Hundreds compete for Air Macau flight jobs


TAIPEI, Taiwan — Some 700 applicants showed up at an Air Macau recruitment drive Saturday to fill 15 flight attendant vacancies.

The Macau-based Air Macau operates 10 flights between Taipei and Macau, and four flights between the southern port city of Kaohsiung and Macau on a daily basis, carrying mainly Taiwanese business people based in China.

Air Macau CEO David Fei commended the applicants as ambitious and well prepared, adding that attitude was the key factor in the selection process.

Fei said that Air Macau’s stewards and stewardesses from Taiwan are the airline’s most popular among its passengers.

“I have great confidence in our Taiwanese flight attendants, “ he said.

One of the applicants Janet Chen, while waiting in a long line for a preliminary interview, said that she hoped the stewardess job would allow her to become more familiar with social protocol and that she would learn how to better interact with people.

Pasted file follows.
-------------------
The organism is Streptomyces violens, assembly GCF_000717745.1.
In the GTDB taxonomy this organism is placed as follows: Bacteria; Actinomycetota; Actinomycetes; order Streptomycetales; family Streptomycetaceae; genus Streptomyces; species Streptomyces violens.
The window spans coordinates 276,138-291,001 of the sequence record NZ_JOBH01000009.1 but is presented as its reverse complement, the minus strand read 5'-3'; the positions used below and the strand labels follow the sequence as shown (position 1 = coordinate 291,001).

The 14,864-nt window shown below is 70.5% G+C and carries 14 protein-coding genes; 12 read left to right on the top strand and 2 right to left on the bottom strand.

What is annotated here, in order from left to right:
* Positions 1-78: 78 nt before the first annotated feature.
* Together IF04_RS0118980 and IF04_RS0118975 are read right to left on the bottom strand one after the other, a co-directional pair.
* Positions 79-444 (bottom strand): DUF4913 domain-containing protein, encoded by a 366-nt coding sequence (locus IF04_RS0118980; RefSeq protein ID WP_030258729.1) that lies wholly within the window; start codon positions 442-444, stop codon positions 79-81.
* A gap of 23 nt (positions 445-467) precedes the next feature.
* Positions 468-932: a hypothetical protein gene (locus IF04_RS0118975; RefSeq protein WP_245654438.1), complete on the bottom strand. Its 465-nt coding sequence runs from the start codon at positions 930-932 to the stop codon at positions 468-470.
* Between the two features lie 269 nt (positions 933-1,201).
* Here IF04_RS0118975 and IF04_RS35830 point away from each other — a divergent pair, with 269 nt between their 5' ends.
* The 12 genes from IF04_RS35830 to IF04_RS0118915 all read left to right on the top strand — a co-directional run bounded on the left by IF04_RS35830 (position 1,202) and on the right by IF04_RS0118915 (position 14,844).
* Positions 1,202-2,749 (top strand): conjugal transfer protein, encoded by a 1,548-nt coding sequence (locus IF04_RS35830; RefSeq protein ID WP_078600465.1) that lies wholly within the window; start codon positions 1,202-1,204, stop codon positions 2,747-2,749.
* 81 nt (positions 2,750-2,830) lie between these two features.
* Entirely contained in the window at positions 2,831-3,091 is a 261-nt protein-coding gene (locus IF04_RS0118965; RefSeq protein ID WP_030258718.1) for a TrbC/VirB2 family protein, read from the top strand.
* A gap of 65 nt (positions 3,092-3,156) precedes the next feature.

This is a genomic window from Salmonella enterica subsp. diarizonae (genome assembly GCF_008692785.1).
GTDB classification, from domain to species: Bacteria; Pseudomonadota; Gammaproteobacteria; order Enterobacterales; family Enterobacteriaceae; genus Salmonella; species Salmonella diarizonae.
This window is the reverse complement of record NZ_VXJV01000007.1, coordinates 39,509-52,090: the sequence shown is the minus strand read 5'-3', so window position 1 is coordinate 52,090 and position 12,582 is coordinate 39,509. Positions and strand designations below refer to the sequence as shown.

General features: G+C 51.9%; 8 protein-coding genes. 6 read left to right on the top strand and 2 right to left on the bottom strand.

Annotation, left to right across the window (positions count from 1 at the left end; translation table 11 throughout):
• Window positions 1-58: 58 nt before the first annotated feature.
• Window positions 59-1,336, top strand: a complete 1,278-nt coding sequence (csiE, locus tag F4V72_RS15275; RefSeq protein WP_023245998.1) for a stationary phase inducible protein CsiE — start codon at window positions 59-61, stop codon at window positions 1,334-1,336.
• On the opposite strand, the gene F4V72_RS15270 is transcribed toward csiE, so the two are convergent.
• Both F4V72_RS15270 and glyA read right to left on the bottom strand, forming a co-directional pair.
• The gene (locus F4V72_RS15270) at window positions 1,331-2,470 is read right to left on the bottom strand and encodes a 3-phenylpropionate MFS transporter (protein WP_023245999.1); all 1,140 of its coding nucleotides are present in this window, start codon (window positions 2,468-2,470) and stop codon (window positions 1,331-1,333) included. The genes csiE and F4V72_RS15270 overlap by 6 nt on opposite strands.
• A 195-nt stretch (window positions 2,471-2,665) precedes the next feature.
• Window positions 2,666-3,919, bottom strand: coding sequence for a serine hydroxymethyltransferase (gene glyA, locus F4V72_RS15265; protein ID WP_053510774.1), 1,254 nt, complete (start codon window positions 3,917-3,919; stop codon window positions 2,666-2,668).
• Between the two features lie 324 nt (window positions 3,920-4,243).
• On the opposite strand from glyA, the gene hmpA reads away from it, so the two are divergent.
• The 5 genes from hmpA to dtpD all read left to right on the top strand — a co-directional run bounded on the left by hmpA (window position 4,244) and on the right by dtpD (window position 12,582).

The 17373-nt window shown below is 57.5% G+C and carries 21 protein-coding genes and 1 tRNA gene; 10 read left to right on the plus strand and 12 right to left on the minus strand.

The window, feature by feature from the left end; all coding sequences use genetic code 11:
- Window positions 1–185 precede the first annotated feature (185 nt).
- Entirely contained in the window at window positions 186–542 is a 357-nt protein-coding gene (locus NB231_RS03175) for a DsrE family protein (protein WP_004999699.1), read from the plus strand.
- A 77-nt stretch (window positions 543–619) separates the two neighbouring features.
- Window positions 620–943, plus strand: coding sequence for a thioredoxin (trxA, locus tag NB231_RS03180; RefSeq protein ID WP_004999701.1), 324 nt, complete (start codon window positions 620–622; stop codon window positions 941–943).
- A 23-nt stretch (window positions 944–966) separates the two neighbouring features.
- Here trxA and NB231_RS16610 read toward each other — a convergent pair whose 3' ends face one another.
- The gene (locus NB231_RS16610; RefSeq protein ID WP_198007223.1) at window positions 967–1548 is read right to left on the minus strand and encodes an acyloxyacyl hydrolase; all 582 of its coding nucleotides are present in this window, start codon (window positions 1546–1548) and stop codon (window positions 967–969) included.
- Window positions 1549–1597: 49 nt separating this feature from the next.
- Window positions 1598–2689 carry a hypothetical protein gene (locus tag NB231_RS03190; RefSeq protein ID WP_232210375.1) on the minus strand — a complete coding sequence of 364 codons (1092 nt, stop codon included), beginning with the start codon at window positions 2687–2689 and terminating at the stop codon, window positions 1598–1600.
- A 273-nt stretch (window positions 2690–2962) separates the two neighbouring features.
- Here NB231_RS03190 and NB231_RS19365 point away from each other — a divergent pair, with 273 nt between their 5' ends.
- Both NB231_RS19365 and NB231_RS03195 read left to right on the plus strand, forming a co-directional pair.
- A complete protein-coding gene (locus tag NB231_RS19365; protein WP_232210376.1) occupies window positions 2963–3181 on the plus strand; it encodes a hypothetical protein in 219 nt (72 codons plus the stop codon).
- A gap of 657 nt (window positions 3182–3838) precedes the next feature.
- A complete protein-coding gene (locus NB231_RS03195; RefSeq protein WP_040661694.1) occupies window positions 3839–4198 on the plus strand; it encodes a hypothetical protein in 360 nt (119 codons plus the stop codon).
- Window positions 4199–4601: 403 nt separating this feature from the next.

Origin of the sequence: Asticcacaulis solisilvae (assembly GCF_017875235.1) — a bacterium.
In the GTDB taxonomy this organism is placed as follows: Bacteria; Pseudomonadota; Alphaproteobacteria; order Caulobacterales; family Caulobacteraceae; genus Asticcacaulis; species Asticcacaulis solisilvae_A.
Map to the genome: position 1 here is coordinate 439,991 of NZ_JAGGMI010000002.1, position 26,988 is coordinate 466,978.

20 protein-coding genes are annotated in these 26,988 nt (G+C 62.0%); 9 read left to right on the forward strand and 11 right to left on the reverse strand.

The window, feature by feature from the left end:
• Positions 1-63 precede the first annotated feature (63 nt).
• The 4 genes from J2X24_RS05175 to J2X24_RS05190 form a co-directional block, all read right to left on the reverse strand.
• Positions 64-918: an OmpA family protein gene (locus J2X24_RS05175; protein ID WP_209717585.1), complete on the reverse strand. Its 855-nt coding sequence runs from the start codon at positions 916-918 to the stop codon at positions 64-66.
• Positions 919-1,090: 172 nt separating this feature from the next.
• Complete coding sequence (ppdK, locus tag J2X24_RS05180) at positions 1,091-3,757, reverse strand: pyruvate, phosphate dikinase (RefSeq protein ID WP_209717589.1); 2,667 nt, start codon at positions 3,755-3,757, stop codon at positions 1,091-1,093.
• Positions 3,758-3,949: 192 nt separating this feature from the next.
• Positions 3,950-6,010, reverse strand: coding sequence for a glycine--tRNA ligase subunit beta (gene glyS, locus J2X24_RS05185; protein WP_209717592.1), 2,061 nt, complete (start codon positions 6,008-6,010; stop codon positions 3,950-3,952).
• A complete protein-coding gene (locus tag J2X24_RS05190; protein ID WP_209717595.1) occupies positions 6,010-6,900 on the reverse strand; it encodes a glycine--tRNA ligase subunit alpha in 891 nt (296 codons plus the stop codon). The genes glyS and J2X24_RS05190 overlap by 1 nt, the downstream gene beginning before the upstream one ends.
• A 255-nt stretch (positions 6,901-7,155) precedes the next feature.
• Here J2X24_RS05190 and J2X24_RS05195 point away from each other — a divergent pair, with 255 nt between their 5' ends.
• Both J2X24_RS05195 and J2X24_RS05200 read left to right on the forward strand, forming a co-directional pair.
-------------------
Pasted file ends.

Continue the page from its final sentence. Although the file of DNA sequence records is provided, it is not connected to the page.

“It is the dream of many young women to become a stewardess, “ said Chen.”If I do not succeed today,I will seek other opportunities to fulfill my dream.”

Another applicant Wang Tze-kang said he was interested in serving people.

“Being a flight attendant will give me an opportunity not only to serve passengers, but also to travel,” he said.

Amid concerns that Air Macau and the Hong Kong-based Cathay Pacific Airways and Dragonnair would suffer if direct flights are launched between Taiwan and China, Air Macau has been planning for the possible change.

The incoming Kuomintang government is likely to allow only Taiwanese and Chinese airlines to operate the direct cross strait route.

Saturday’s recruitment drive was not only a bid to hire more Taiwanese employees, but was also part of the airline’s preparations for future development in the aviation market, according to Vickie Shih, general manager of Air Macau Taiwan office.

“Air Macau’s temporary mission of serving Taiwanese businessmen (in China) seems to be ending,” Shih noted. “The airline will now promote Macau as a destination, rather than just a transit stop.”